01 V70 Vacuum leak

Discussion in 'Volvo V70' started by Arnold, Sep 20, 2007.

  1. Arnold

    Arnold Guest

    Hi there !! My new (to me) V70 T5 has a hissing sound in the cabin, which I
    suspect is a vacuum leak, took it to the dealer and they said that the brake
    booster have to be replaced ($540 plus labor). I would like to plug the
    vacuum line that feeds the booster and make sure that the diagnostics is
    accurate/ Couple of questions:

    - The vacuum feed for the AC vent actuators, where is that coming from?
    - The vacuum hose that feeds the brake booster only feeds the brake booster,
    and not any other vacuum reservoirs, right?

    If this is a common failure, am I on the right track?

    Thanks

    Arnold
     
    Arnold, Sep 20, 2007
    #1
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  2. Engine vacuum.
    Again from engine vacuum.
    Usually the cause is some previous repair where the
    mechanics brakes the hose when repairing anything else.
    The less goings to the work shop the best.

    Basically you need to locate where is the hissing sound
    comming from. From the engine compartiment, or from
    the interior of the car.

    That's no vacuum pump, so that vacuum always comes
    from the engine intake manifold.
     
    JM Albuquerque, Sep 20, 2007
    #2
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  3. Arnold

    Arnold Guest

    Thanks for your reply, What I was asking was if the vacuum source for the AC
    actuators and the brake booster are coming from 2 different places on the
    intake manifold, so I could isolate the vacuum leak by plugging one hose at
    the time in the engine compartment. I could not do that if they were fed by
    the same point, and split with a Tee downstream, or if the actuators are fed
    from the brake booster. The hissing sound appears to be coming from
    an area under the steering wheel. I will not have access to the vehicle for
    another 7 to 10 days.
    Thanks

    Arnold
     
    Arnold, Sep 20, 2007
    #3
  4. Arnold

    Glenn Klein Guest

    Best chance that it is the brake booster very common complaint nothing
    to rebuild just replace the brake booster. The noise will get worse @
    some point & the power brake's will slowly start to get harder to press
    Glenn
     
    Glenn Klein, Sep 21, 2007
    #4

  5. Look, vacuum is changing all the time.
    You can have hard vacuum under heavy decceleration, and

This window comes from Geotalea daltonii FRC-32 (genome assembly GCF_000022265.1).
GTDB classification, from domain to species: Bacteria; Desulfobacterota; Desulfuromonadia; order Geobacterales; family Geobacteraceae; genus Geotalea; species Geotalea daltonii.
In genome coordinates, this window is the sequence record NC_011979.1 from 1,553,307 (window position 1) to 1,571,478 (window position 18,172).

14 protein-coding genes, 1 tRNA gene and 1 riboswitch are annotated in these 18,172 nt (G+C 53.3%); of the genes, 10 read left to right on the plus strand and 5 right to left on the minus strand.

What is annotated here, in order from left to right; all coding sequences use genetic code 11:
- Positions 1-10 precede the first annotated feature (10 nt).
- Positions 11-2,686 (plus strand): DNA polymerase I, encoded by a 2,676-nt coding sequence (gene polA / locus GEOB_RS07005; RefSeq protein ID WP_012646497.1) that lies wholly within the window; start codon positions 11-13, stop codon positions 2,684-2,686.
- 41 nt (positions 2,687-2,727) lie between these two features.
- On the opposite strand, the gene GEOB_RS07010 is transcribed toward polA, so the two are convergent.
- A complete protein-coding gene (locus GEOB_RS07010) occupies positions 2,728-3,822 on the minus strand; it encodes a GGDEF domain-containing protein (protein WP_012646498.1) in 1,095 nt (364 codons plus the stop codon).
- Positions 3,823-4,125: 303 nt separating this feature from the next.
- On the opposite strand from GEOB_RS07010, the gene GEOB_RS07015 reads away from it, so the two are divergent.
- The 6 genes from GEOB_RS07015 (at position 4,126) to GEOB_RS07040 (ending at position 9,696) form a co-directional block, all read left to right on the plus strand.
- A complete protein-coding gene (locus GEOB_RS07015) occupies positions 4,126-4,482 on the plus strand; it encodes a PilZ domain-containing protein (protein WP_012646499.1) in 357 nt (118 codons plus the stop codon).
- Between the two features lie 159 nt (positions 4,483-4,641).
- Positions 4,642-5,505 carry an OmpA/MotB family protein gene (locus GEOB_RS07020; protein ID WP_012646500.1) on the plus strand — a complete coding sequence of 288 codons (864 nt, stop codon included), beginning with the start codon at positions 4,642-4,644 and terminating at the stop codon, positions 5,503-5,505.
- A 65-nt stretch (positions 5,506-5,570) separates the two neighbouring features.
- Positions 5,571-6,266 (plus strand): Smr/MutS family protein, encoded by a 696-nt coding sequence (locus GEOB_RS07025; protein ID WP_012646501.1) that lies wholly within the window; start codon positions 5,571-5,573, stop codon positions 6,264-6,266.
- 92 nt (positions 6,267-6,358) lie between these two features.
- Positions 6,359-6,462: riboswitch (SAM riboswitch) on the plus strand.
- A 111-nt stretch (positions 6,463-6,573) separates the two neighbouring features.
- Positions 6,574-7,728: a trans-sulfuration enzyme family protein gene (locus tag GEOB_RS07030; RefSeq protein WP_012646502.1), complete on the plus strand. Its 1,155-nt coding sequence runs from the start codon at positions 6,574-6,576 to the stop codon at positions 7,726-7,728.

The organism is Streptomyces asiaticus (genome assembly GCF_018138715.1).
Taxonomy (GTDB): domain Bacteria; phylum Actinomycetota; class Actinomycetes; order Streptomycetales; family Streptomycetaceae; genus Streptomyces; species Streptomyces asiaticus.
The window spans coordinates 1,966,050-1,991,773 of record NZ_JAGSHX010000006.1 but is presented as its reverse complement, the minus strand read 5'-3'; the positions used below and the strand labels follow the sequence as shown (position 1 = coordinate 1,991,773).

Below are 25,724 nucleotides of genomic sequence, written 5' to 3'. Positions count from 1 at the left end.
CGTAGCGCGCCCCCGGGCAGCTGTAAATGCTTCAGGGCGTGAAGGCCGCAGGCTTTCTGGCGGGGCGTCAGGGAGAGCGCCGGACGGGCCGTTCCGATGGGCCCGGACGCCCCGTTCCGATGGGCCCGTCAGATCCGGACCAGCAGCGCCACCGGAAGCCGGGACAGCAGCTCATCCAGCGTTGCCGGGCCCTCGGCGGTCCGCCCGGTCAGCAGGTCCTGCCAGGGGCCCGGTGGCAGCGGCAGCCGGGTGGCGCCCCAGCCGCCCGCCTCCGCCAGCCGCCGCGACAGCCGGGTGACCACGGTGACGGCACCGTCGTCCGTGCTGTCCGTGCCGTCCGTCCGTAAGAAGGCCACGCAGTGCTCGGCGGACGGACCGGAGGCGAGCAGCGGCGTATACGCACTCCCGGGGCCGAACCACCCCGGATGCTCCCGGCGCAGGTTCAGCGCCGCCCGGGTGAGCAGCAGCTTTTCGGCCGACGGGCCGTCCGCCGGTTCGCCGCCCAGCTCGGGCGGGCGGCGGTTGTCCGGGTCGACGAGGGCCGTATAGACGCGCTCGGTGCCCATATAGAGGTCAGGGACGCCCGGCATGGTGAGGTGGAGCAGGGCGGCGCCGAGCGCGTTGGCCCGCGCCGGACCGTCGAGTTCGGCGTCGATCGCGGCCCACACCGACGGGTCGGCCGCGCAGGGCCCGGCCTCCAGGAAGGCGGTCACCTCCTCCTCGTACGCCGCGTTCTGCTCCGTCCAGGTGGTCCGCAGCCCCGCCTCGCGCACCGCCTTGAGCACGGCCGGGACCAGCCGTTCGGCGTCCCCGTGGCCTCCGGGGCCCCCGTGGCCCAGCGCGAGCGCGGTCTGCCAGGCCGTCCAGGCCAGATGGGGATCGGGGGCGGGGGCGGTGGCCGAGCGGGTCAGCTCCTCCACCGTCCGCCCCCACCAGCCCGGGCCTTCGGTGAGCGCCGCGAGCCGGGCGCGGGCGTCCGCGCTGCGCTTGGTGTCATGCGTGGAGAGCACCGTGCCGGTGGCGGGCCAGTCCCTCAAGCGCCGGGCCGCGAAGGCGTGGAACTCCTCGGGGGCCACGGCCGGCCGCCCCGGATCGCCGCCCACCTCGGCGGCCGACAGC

no vacuum at all when the turbo is at full pressure.
    So, the hissing sound must change accordingly.

    Hissing sounds may have many sources.
    You need to find the patern, when it changes sound, and so on.

    Brakes is hard to believe - large independent hose with an
    anti-return valve.
    The AC actuators could be, but again vacuum changes all the
    time inside the intake manifold.
    There is a small vacuum hose for the turbo indicator too.

    Are you sure it is a vacuum related problem?

    If its a gasoline car, usually vacuum problems causes the
    "engine failure" lamp to light (lambda sensor), due to
    a faulty air intake.
     
    JM Albuquerque, Sep 21, 2007
    #5
  6. Arnold

    Arnold Guest

    Hi Mr. Albuquerque, you are correct, the hissing noise changes per driving
    condition, under acceleration, or when climbing a hill, it is barely
    perceptible, however, when the car idles, it is very noticeable. Have not
    had the "Check engine light on" yet, maybe the computer tries to compensate
    the mixture based on the O2 sensor, but I sure would like to eliminate the
    leak and avoid running it like this. Thanks a lot for your help. Something
    else I should check is if after I shut the car off, there is enough vacuum
    in the brake booster reservoir to apply the brake once, if I can, then I
    know for sure the leak is elsewhere because the check valve would hold the
    vacuum in the brake booster.
     
    Arnold, Sep 21, 2007
    #6
  7. If so, your vacuum hypotesis is quite good.
    At idle you get a steady situation with a good vacuum to test
    all the hypotesis of a leak.
    So, its a small leak.
    There are many small hoses hidden below the intake manifold, some
    go down to the turbo.
    The engine is very complicated to work with (very compact).

    Check the turbo indicator hose that shoud go up to the
    instruments pannel (I belive), since its a direct indicator of
    the vacuum and could be itself the responsible.
    And the AC actuators vacuum too.
    Brakes system is all inside the engine compartement and most
    certainly a small leak cannot be heard inside the car, since those
    cars are very well sound isolated.
     
    JM Albuquerque, Sep 21, 2007
    #7
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